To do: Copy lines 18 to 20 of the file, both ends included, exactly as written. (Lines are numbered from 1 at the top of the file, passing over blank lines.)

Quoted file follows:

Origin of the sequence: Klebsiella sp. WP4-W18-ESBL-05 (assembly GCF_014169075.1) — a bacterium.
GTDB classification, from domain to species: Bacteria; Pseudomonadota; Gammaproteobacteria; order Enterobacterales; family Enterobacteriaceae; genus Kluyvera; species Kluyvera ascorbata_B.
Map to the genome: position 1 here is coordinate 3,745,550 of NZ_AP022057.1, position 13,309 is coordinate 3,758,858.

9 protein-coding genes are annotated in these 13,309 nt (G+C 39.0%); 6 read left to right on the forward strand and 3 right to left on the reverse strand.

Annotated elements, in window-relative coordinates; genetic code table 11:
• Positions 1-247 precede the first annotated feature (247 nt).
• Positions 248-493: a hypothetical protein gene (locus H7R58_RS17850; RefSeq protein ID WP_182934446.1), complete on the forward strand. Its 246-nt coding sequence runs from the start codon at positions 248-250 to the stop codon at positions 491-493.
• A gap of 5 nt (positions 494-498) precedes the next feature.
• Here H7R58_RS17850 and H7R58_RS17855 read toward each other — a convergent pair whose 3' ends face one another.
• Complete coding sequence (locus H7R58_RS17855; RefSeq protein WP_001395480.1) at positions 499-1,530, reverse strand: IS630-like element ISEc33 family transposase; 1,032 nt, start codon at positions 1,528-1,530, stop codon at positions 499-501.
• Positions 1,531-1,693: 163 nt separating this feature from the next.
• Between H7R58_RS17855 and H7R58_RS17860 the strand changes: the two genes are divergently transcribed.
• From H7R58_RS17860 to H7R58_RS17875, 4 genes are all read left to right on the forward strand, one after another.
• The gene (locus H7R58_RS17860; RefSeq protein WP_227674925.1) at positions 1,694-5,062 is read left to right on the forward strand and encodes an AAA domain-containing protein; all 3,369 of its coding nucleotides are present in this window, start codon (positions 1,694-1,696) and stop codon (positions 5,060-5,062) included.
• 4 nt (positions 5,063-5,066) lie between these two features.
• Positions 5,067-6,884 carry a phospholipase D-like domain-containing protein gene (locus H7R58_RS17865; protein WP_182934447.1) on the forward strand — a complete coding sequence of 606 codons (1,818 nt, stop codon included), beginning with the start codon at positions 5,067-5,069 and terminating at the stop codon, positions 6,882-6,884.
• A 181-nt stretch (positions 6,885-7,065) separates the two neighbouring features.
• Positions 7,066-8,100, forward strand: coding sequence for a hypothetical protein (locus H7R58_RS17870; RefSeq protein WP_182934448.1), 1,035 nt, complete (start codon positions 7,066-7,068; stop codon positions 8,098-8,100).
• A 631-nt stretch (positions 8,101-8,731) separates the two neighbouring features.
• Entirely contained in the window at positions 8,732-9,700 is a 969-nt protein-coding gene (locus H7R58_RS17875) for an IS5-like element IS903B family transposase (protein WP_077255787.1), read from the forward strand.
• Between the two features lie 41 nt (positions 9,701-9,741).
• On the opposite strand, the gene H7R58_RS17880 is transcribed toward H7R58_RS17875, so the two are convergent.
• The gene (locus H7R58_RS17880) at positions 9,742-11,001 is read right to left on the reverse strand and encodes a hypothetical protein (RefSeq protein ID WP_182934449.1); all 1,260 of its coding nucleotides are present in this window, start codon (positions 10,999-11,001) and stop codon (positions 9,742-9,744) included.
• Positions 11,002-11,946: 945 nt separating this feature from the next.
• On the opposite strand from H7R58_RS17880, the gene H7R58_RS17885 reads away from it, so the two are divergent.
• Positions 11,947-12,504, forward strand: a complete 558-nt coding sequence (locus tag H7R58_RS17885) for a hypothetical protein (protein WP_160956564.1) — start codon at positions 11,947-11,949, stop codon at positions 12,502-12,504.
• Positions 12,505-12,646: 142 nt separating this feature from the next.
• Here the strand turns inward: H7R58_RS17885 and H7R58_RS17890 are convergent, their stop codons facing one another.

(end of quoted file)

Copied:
• Positions 7,066-8,100, forward strand: coding sequence for a hypothetical protein (locus H7R58_RS17870; RefSeq protein WP_182934448.1), 1,035 nt, complete (start codon positions 7,066-7,068; stop codon positions 8,098-8,100).
• A 631-nt stretch (positions 8,101-8,731) separates the two neighbouring features.
• Entirely contained in the window at positions 8,732-9,700 is a 969-nt protein-coding gene (locus H7R58_RS17875) for an IS5-like element IS903B family transposase (protein WP_077255787.1), read from the forward strand.